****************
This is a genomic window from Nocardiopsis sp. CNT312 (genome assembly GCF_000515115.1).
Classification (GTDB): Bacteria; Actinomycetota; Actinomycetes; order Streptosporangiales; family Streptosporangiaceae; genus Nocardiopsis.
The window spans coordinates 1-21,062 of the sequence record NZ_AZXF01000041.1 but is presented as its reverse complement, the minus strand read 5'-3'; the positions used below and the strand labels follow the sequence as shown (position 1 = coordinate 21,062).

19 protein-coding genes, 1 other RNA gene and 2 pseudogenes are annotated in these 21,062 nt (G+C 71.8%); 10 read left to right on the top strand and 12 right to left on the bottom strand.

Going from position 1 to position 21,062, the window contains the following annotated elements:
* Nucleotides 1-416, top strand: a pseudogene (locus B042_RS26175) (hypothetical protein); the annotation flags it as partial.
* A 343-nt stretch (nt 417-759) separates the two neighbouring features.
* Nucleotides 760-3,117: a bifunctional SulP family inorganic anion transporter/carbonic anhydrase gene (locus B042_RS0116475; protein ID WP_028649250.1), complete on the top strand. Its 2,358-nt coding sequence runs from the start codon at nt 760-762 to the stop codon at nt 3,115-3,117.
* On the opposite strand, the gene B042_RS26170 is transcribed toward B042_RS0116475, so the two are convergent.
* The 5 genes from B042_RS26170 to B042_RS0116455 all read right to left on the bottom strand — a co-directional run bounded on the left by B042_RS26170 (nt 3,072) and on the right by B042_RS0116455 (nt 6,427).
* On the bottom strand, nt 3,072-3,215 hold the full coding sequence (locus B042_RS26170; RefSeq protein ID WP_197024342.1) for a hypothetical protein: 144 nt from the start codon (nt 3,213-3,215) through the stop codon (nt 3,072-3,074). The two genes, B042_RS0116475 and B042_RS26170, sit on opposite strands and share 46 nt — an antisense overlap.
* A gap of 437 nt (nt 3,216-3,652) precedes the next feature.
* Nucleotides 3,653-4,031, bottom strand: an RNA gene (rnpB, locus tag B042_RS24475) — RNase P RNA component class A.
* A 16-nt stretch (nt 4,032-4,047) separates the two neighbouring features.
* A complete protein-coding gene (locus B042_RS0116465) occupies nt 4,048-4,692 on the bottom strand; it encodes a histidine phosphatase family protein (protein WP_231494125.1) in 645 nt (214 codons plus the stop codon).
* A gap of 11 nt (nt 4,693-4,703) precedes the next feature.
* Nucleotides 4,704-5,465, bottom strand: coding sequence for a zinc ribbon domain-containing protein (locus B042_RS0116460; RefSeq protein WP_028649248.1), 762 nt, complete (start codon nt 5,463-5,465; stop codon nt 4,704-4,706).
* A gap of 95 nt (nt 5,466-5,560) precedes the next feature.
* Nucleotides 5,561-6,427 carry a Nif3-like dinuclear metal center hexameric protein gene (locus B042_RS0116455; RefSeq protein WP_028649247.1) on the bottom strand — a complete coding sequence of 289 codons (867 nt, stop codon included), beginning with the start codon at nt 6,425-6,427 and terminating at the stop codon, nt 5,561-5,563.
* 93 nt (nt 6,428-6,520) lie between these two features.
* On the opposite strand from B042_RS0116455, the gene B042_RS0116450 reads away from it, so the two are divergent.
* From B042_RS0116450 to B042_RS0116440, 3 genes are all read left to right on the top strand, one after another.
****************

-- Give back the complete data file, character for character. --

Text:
This is a genomic window from Nocardiopsis sp. CNT312 (genome assembly GCF_000515115.1).
Classification (GTDB): Bacteria; Actinomycetota; Actinomycetes; order Streptosporangiales; family Streptosporangiaceae; genus Nocardiopsis.
The window spans coordinates 1-21,062 of the sequence record NZ_AZXF01000041.1 but is presented as its reverse complement, the minus strand read 5'-3'; the positions used below and the strand labels follow the sequence as shown (position 1 = coordinate 21,062).

19 protein-coding genes, 1 other RNA gene and 2 pseudogenes are annotated in these 21,062 nt (G+C 71.8%); 10 read left to right on the top strand and 12 right to left on the bottom strand.

Going from position 1 to position 21,062, the window contains the following annotated elements:
* Nucleotides 1-416, top strand: a pseudogene (locus B042_RS26175) (hypothetical protein); the annotation flags it as partial.
* A 343-nt stretch (nt 417-759) separates the two neighbouring features.
* Nucleotides 760-3,117: a bifunctional SulP family inorganic anion transporter/carbonic anhydrase gene (locus B042_RS0116475; protein ID WP_028649250.1), complete on the top strand. Its 2,358-nt coding sequence runs from the start codon at nt 760-762 to the stop codon at nt 3,115-3,117.
* On the opposite strand, the gene B042_RS26170 is transcribed toward B042_RS0116475, so the two are convergent.
* The 5 genes from B042_RS26170 to B042_RS0116455 all read right to left on the bottom strand — a co-directional run bounded on the left by B042_RS26170 (nt 3,072) and on the right by B042_RS0116455 (nt 6,427).
* On the bottom strand, nt 3,072-3,215 hold the full coding sequence (locus B042_RS26170; RefSeq protein ID WP_197024342.1) for a hypothetical protein: 144 nt from the start codon (nt 3,213-3,215) through the stop codon (nt 3,072-3,074). The two genes, B042_RS0116475 and B042_RS26170, sit on opposite strands and share 46 nt — an antisense overlap.
* A gap of 437 nt (nt 3,216-3,652) precedes the next feature.
* Nucleotides 3,653-4,031, bottom strand: an RNA gene (rnpB, locus tag B042_RS24475) — RNase P RNA component class A.
* A 16-nt stretch (nt 4,032-4,047) separates the two neighbouring features.
* A complete protein-coding gene (locus B042_RS0116465) occupies nt 4,048-4,692 on the bottom strand; it encodes a histidine phosphatase family protein (protein WP_231494125.1) in 645 nt (214 codons plus the stop codon).
* A gap of 11 nt (nt 4,693-4,703) precedes the next feature.
* Nucleotides 4,704-5,465, bottom strand: coding sequence for a zinc ribbon domain-containing protein (locus B042_RS0116460; RefSeq protein WP_028649248.1), 762 nt, complete (start codon nt 5,463-5,465; stop codon nt 4,704-4,706).
* A gap of 95 nt (nt 5,466-5,560) precedes the next feature.
* Nucleotides 5,561-6,427 carry a Nif3-like dinuclear metal center hexameric protein gene (locus B042_RS0116455; RefSeq protein WP_028649247.1) on the bottom strand — a complete coding sequence of 289 codons (867 nt, stop codon included), beginning with the start codon at nt 6,425-6,427 and terminating at the stop codon, nt 5,561-5,563.
* 93 nt (nt 6,428-6,520) lie between these two features.
* On the opposite strand from B042_RS0116455, the gene B042_RS0116450 reads away from it, so the two are divergent.
* From B042_RS0116450 to B042_RS0116440, 3 genes are all read left to right on the top strand, one after another.